Terminating a Marriage: Is a Dissolution Right for You?

July 8, 2022

What is a Dissolution?

For many, the word “divorce” has a built-in negative connotation. This is, in many ways, the product of how society has painted divorce over the years—specifically, as an inherently conflict-ridden and emotional process. To be sure, the divorce process can—and often is—understandably emotional for the participants and antagonistic by its nature. To this end, it is not uncommon for individuals to be ready to terminate their marriage, while also wanting to avoid a “divorce” at all costs.

Individuals that fall into this category often want to try to pursue a “dissolution” instead of a “divorce.” In Ohio, a dissolution and a divorce are two different legal processes with the same end result: the termination of a marriage.

The Benefits of a Dissolution

Notably, there are many pros to pursuing a dissolution over a divorce, which, on paper, often make a dissolution a desirable option for many people. In particular, dissolutions have a tendency to be a more efficient and a more cost effective way to end the marriage when compared to a divorce proceeding. Further, unlike a divorce, a dissolution is not, by its nature, an adversarial process, nor does it involve a number of court hearings. Finally, parties to a dissolution have inherently more control over the outcome of the case when compared to those parties who are pursuing a divorce.

Sounds great, right? But, as a practical matter, what is a dissolution? And is it a viable way to terminate a marriage in every case?

Is a Dissolution Always Feasible?

Unfortunately, the answer is no: a dissolution is not always a feasible or appropriate way for a spouse to go about terminating a marriage. Instead, in some cases, pursing a divorce is the only available legal option to end the marriage. So, why is that the case?

Ultimately, this is due to the unique nature of a dissolution compared to a divorce, as well as the distinct process by which the end result is achieved in each legal proceeding.

Specifically, in order to pursue a dissolution—and (importantly) before the parties ever come to court—they must already have a full and complete signed agreement as to all issues relevant to the termination of the marriage. Those issues include the division of their property and debts, other financial issues and, where relevant, custody and parenting issues. Only once the parties finalize their agreement do they then jointly file it with the court, along with a Petition for Dissolution. The court then holds a brief administrative hearing, during which it reviews the parties’ agreement and usually adopts it as an order of the court, terminating the marriage.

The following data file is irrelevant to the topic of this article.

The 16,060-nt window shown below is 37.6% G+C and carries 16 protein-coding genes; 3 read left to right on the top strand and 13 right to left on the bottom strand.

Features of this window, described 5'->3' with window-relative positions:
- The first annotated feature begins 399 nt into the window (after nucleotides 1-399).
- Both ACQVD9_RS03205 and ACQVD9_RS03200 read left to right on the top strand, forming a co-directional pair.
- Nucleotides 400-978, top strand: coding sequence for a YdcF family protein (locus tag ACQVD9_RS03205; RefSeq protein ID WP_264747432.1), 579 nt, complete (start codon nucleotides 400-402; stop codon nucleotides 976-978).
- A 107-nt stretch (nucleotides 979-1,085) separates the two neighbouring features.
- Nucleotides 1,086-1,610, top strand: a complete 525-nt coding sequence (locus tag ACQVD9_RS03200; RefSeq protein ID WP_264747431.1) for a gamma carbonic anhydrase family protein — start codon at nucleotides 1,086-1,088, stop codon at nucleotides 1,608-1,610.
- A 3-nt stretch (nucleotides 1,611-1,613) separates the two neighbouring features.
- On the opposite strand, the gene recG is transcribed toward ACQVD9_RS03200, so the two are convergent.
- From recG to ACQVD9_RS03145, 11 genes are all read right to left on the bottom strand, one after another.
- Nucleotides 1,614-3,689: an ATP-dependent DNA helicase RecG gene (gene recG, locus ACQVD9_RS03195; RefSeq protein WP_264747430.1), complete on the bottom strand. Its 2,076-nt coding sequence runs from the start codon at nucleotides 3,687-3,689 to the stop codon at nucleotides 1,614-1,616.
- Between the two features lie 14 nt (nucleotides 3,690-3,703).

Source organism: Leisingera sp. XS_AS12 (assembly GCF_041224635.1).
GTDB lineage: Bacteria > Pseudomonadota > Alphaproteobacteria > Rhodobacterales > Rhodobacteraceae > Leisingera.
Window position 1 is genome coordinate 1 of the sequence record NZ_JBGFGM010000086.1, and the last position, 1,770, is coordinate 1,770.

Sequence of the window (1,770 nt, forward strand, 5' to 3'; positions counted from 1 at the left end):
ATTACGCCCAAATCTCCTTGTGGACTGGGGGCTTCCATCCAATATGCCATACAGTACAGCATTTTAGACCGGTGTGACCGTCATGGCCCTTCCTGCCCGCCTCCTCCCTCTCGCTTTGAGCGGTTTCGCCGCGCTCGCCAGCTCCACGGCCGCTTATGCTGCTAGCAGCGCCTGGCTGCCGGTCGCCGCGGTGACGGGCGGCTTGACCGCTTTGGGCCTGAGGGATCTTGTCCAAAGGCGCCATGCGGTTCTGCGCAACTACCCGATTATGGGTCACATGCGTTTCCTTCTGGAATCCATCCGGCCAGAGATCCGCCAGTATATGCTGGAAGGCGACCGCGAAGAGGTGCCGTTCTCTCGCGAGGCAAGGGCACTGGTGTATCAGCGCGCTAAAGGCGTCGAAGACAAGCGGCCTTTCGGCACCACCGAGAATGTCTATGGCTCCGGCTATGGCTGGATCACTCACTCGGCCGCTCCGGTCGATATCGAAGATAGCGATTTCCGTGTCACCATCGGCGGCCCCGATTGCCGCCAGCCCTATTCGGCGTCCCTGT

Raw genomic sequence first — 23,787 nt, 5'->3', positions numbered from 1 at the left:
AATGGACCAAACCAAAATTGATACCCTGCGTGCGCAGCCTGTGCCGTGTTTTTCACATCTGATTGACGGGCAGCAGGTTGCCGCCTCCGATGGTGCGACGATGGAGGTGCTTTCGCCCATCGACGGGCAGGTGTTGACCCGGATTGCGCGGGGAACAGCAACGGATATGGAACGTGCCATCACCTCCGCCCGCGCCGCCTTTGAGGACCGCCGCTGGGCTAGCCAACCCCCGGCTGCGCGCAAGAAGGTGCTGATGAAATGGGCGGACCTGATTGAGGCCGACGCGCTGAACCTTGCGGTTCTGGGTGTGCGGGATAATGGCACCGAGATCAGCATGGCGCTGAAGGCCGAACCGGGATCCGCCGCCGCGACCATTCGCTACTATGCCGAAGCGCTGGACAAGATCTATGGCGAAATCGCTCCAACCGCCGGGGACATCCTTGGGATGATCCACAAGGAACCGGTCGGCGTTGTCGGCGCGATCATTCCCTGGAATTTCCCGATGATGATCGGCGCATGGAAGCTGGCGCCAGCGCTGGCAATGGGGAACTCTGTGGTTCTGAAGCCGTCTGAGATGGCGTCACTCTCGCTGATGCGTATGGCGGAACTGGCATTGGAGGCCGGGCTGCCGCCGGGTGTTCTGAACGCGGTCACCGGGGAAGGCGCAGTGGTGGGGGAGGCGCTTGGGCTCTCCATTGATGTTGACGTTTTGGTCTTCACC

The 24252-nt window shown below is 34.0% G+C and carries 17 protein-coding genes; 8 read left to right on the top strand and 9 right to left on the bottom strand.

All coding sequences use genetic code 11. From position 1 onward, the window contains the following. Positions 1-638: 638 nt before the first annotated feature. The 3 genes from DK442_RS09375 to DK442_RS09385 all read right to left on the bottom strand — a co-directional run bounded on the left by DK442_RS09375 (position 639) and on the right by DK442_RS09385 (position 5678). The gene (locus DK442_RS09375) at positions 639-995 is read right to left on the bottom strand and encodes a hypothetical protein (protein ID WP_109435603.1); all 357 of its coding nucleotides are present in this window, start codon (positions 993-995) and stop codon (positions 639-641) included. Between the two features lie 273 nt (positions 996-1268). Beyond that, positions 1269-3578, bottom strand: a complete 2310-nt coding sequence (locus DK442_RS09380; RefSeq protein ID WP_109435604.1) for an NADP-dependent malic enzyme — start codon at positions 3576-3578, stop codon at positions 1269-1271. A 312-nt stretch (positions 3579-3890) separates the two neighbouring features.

In contrast, in order to pursue a divorce, it is not necessary for the parties to have a full and complete agreement as to all issues before the proceeding is initiated with the court. Instead, in order to initiate a divorce proceeding, all that is required is for one party to file a Complaint for Divorce (or, in other words, a legal document requesting a divorce) with the court.

Under What Circumstances May a “Dissolution” Be Available to Parties?

First, it is an essential prerequisite in order to pursue a dissolution that both parties are willing to voluntarily exchange information and negotiate a resolution to all issues outside the presence of the court. Of course, this can be accomplished by various means, including direct negotiations between the parties, negotiations between counsel, other cooperative or collaborative processes, or some combination of the same.